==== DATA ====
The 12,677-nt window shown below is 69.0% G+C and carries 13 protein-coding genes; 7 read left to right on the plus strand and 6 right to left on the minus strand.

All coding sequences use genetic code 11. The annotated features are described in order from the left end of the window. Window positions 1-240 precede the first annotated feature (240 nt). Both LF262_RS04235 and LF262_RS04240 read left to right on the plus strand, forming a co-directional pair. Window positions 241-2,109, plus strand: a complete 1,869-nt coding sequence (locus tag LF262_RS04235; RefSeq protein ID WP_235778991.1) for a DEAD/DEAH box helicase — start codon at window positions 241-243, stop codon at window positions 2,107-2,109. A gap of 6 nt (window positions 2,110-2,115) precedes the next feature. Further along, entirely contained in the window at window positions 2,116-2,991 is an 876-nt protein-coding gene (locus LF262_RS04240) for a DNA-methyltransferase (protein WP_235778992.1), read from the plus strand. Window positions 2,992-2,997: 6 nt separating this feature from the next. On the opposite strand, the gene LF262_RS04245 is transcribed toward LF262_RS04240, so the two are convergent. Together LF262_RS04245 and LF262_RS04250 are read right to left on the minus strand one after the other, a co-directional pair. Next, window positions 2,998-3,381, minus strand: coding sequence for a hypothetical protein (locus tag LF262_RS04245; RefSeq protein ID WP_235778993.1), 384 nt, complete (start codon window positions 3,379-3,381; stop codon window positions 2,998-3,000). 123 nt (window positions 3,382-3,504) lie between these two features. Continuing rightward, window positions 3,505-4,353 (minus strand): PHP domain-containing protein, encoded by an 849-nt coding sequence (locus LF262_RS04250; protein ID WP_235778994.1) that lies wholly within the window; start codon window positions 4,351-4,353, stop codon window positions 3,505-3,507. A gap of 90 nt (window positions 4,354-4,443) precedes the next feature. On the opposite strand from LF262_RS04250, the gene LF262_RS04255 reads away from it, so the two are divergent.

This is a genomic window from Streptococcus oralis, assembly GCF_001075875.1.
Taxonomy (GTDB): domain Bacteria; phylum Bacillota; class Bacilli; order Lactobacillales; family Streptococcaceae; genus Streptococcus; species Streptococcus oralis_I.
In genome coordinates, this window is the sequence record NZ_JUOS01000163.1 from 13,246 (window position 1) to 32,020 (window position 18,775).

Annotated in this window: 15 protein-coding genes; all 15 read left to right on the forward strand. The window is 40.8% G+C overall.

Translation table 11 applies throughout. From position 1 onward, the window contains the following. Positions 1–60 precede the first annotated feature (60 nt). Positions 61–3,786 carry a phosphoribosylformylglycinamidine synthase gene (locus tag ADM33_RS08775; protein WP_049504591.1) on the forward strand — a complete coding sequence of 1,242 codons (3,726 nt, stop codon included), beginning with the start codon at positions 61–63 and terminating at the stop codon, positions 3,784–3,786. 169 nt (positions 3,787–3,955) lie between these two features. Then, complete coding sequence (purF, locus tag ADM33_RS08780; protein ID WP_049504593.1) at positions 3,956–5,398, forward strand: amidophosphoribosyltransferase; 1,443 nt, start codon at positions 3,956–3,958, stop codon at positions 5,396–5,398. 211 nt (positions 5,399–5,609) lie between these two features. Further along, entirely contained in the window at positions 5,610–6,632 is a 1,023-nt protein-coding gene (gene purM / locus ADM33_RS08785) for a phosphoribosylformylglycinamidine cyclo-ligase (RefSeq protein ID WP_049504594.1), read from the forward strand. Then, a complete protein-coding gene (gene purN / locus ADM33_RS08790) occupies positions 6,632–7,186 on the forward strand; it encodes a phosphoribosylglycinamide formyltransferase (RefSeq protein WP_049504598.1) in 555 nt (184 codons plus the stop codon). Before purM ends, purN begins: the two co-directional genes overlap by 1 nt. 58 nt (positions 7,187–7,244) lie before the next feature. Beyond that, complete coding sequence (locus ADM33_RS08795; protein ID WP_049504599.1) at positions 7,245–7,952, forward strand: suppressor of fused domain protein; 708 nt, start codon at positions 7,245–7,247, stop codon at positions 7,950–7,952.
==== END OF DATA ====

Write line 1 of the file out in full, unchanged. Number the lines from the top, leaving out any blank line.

The 12,677-nt window shown below is 69.0% G+C and carries 13 protein-coding genes; 7 read left to right on the plus strand and 6 right to left on the minus strand.